Justice Department Moves to Strike Down Pre-Existing Conditions

Diabetes, pregnancy and arthritis are all considered a pre-existing condition. Prior to Obama Care, preexisting conditions were one of the most challenging aspects of health care coverage. Especially for those who did not have any coverage through an employer. The introduction of Obama Care was a huge relief to these individuals. Under the current health care law individuals cannot be denied healthcare due to their existing health condition. The Affordable Health Care Act also restricted insurance companies from charging higher premiums due to preexisting conditions. However, this can soon change in 2019 if the Justice Department wins their lawsuit.
If the clause is removed, 52 million Americans can be placed in jeopardy of losing their health care. The Justice Department is determined to remove the clause from the Affordable Health Care Act. As a result, individuals with pre-existing conditions will face the possibility of being denied health care coverage as well as an increase to their premiums based on their health history. This will basically return the health care environment to pre-Obama Care conditions.
Prior to Obama Care individuals with a preexisting condition faced several challenges with having access to insurance. For example, approximately 29 million Americans have diabetes in the United States. This is a health condition that requires constant monitoring an extensive amount of medication. The cost of the medication can range from $14,000 to $19,000 per year without insurance. Prior to Obama Care, insurance companies had the right to raise the cost of premiums on a yearly basis. The cost maybe as high as $1,000 a month. A cost that is unaffordable for many. Without restricting premiums most individuals may choose to go without. Which can be deadly. According to the American Diabetes Association Diabetes is the 7th cause of death within the United States.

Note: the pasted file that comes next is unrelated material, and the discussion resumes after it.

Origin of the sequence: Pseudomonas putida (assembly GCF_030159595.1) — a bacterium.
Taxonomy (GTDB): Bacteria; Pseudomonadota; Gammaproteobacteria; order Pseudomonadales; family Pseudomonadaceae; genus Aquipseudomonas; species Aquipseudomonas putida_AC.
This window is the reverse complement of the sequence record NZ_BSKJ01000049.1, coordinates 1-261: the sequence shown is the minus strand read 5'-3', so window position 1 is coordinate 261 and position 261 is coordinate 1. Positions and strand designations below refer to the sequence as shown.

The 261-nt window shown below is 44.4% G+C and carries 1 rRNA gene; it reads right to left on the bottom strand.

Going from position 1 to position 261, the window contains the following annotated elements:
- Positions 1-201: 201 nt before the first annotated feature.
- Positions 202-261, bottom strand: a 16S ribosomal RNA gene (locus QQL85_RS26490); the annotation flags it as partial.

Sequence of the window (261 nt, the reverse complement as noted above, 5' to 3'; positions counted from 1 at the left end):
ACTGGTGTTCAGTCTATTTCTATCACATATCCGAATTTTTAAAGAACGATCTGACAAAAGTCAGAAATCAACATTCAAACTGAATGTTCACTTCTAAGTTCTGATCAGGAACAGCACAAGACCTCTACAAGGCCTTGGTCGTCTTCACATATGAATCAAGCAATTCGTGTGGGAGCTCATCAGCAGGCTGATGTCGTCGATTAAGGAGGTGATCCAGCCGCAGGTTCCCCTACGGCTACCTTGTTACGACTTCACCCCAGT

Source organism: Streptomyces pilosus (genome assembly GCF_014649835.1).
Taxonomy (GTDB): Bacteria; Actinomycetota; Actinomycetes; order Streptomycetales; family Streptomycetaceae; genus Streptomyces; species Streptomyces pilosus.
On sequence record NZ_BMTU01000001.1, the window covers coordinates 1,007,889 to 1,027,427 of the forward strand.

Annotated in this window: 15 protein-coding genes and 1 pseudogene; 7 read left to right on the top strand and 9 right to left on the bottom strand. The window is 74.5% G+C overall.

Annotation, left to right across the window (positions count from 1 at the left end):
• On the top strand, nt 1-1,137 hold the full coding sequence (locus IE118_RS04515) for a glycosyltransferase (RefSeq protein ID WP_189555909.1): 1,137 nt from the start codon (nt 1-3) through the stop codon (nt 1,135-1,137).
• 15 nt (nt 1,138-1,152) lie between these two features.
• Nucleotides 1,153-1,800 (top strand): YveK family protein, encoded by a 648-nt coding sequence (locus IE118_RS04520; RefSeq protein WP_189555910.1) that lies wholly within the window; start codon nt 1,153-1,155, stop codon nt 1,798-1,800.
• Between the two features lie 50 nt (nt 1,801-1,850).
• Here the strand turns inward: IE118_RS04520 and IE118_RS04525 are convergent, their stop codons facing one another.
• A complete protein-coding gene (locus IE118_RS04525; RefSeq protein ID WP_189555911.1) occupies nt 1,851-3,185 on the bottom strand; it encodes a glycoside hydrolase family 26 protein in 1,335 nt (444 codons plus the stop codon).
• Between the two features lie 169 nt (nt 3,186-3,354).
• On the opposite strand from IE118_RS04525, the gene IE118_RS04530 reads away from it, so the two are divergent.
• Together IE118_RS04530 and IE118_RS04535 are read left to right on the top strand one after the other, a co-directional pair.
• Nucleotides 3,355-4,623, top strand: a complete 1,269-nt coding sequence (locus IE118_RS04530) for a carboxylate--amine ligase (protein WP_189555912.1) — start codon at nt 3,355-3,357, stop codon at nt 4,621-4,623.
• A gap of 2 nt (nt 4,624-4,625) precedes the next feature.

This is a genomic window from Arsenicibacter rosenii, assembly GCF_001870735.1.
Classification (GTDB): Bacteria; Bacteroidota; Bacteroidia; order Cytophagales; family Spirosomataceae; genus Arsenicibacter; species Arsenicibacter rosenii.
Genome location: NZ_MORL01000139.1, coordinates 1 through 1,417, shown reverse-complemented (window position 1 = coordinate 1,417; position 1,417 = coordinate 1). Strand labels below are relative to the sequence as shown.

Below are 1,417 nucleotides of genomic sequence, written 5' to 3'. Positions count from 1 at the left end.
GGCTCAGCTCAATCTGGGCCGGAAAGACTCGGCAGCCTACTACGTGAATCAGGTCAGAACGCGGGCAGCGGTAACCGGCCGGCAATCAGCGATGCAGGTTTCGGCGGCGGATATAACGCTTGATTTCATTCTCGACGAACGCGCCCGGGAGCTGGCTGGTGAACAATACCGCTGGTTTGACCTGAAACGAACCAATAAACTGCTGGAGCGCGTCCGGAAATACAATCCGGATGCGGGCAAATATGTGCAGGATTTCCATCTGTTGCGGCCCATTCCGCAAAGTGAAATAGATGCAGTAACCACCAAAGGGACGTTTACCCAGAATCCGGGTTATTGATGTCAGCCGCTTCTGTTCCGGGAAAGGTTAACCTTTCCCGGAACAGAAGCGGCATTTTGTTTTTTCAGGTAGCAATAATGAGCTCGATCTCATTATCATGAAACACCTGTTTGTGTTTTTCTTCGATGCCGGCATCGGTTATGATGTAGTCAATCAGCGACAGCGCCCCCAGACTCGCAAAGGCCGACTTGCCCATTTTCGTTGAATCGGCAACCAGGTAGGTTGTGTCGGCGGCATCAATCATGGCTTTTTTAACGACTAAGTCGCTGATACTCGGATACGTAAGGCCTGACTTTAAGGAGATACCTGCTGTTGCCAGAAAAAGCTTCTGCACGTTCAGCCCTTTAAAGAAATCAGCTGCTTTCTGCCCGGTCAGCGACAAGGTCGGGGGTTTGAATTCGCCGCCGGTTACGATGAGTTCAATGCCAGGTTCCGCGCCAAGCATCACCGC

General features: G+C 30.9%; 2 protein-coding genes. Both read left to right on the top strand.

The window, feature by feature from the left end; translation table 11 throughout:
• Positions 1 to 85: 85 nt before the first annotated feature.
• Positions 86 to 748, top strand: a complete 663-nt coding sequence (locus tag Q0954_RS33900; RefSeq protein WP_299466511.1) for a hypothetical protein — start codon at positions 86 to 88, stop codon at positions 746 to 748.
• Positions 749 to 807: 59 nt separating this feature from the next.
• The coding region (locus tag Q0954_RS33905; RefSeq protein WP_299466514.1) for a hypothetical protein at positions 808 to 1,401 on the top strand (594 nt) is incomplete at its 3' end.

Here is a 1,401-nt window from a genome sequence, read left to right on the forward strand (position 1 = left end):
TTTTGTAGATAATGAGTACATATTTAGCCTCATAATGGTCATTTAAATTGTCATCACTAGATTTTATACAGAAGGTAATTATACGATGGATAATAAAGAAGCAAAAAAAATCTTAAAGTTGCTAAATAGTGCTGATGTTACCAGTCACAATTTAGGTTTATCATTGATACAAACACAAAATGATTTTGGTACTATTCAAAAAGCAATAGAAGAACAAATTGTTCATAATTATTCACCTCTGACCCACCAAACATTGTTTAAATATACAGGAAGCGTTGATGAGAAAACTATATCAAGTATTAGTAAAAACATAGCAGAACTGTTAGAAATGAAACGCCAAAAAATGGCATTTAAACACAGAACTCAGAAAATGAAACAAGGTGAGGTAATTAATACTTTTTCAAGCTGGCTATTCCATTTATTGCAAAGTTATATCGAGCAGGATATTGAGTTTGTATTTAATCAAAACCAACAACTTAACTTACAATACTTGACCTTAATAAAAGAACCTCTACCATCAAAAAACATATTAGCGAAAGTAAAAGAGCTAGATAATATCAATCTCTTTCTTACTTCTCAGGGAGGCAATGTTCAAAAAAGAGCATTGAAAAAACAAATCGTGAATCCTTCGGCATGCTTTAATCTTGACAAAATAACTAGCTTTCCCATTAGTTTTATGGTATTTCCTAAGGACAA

Returning to this type of health care environment can be catastrophic for individuals with preexisting conditions. Making current healthcare policies invalid. In addition, this will create even more uncertainty in a challenging healthcare market. Most of these individuals may only have access to State funded programs. Where they will be placed in a high risk pool state funded pools. However, the cost of the premiums and copay are still high in these scenarios. This is one of the most significant events in the upcoming year. If the clause for preexisting conditions is removed, millions of individuals will be impacted.

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